US law firm, Fulbright & Jaworski, has offices all around the world in places as disparate as Dubai, Munich, Riyadh, Hong Kong, London and Beijing.
This is the 6th year that the firm has polled corporate law departments on the state of global litigation and the results confirm not only that there is an upswing in instructions but also that increasing litigation activity is anticipated in the year to come.
I have commented previously on where I have seen the litigation coming from and it is gratifying to see the survey confirm the trends:
- Contracts and employment litigation
- Regulatory actions
The detail is:
Regulatory investigations and whistleblower allegations are expected to eat up litigation resources in the year ahead. Looking to 2010, 16% of all respondents (and 23% of large-caps) say they expect the number of internal investigations involving their company to increase. Industry-wise, approximately 20% each of financial services, insurance and technology companies expect internal investigations to rise in the coming year. This tracks expected increases in whistleblower cases: 24% of all respondents and 31% of large-cap companies expect the number of claims brought by whistleblowers in their industries to go up.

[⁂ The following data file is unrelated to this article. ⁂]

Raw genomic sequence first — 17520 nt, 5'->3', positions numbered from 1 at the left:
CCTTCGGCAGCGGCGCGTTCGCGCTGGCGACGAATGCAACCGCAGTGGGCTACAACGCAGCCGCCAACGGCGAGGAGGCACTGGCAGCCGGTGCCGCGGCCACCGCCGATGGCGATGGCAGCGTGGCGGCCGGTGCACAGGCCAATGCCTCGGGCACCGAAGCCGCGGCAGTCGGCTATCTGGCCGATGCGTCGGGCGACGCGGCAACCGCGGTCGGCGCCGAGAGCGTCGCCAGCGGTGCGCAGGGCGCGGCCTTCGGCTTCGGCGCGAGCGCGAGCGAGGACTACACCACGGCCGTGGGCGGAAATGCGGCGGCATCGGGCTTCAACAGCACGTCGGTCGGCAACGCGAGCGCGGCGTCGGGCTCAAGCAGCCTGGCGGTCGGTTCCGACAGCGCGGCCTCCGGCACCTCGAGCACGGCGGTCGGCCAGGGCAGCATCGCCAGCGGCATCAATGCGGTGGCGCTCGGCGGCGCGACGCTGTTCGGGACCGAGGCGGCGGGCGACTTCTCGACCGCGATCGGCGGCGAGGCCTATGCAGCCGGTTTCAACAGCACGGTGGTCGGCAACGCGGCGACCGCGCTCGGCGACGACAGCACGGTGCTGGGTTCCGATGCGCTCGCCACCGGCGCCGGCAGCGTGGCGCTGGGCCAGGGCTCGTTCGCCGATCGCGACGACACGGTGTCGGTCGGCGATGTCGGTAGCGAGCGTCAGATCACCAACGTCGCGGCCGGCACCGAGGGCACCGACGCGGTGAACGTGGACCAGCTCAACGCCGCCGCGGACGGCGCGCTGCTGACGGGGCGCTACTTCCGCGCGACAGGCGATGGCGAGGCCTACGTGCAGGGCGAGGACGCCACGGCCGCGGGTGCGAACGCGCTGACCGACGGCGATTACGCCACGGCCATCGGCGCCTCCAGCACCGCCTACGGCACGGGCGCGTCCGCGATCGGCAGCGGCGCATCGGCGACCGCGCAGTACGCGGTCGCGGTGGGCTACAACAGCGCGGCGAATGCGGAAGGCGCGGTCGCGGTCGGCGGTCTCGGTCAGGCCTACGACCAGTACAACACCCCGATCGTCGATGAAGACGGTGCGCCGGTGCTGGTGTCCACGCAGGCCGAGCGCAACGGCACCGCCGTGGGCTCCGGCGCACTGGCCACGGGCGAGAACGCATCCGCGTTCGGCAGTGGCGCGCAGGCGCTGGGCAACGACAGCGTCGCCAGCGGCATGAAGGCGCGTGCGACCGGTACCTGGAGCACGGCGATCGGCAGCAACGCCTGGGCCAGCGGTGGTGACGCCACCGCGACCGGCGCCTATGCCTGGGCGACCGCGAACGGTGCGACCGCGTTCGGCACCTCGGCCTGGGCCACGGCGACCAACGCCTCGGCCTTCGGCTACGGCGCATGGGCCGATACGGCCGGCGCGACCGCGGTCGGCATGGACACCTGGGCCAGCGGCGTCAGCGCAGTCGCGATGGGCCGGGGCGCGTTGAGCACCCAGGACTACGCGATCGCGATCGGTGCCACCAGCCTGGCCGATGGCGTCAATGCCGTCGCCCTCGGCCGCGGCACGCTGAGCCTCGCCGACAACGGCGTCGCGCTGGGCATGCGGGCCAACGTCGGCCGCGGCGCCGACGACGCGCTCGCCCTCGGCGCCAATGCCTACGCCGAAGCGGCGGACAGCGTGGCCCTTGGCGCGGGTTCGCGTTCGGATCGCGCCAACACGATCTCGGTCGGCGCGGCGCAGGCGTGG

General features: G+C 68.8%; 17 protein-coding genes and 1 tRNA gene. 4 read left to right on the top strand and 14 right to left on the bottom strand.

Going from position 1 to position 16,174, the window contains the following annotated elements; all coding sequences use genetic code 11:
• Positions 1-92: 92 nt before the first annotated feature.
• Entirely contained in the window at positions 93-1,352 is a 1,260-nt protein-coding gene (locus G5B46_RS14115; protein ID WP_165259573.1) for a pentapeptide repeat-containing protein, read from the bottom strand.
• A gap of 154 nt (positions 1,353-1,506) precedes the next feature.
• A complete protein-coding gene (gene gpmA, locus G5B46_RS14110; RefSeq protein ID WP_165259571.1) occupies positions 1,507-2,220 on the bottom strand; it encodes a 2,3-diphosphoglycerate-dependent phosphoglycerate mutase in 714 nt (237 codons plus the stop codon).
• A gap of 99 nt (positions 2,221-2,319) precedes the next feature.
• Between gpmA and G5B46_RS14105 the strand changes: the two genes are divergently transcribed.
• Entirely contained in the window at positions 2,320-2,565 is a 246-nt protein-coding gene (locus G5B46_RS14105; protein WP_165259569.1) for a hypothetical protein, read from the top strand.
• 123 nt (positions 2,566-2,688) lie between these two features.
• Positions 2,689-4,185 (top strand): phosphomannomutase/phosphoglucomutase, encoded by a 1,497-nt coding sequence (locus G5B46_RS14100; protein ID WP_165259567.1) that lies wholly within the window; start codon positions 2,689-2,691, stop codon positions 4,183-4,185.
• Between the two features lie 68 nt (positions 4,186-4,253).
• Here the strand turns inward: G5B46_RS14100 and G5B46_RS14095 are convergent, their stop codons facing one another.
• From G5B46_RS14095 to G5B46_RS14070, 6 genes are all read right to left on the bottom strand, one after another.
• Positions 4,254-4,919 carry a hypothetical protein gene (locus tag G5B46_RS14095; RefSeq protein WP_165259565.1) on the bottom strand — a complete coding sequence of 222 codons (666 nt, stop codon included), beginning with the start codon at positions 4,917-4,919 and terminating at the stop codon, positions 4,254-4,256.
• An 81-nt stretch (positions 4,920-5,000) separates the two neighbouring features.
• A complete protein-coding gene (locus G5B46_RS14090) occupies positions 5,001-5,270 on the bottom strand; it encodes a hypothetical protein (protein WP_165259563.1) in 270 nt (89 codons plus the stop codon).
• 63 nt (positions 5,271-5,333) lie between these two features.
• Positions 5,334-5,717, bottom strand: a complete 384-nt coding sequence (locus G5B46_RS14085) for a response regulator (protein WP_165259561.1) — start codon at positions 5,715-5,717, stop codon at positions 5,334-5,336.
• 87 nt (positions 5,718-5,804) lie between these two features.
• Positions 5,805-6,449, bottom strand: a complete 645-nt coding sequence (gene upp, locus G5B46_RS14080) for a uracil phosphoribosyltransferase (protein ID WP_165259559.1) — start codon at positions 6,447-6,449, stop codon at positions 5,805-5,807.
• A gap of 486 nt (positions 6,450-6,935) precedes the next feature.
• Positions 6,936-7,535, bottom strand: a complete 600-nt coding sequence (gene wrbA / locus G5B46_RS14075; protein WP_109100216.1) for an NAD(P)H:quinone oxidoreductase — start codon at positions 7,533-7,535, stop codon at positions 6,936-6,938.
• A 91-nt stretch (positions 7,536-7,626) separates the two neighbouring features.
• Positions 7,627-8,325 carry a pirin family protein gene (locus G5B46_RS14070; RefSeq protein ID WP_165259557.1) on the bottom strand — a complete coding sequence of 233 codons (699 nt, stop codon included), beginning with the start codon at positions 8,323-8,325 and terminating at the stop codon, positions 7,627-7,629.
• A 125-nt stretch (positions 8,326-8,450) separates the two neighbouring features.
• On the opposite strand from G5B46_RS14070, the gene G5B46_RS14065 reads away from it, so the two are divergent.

What lies ahead? The survey says:
- In house Counsel have geared up for litigation in a number of ways with 16% planning to spend more on e-discovery.
- Clients plan to cut costs by either doing e-discovery in house or by employing law firms with specialised e-discovery practices and/ or outsourcing certain e-discovery functions to preferred provider companies
- Stricter document retention and destruction policies will be used to cut discovery costs.
- Networking sites such as Facebook and Twitter will be used more.
- Costs are very much an issue. More than one third of the companies say that the economic downturn has resulted in an increase in litigation caseloads but also in the use of alternative fee arrangements. “Tighter cost control, more than anything else, is the most important way in which the economic crisis has affected litigation management”, say respondents.
All of which is good news for those in the e-discovery market and for lawyers with specialist e-discovery practices. It confirms a trend we have identified previously towards specialisation either in house at the law firm or by use of a specialist e-discovery firm.
The message is clear. There is work out there but in order to get it law firms must get to grips with e-discovery and not just pay lip service to the idea.
Download the report: http://www.fulbright.com/litigationtrends07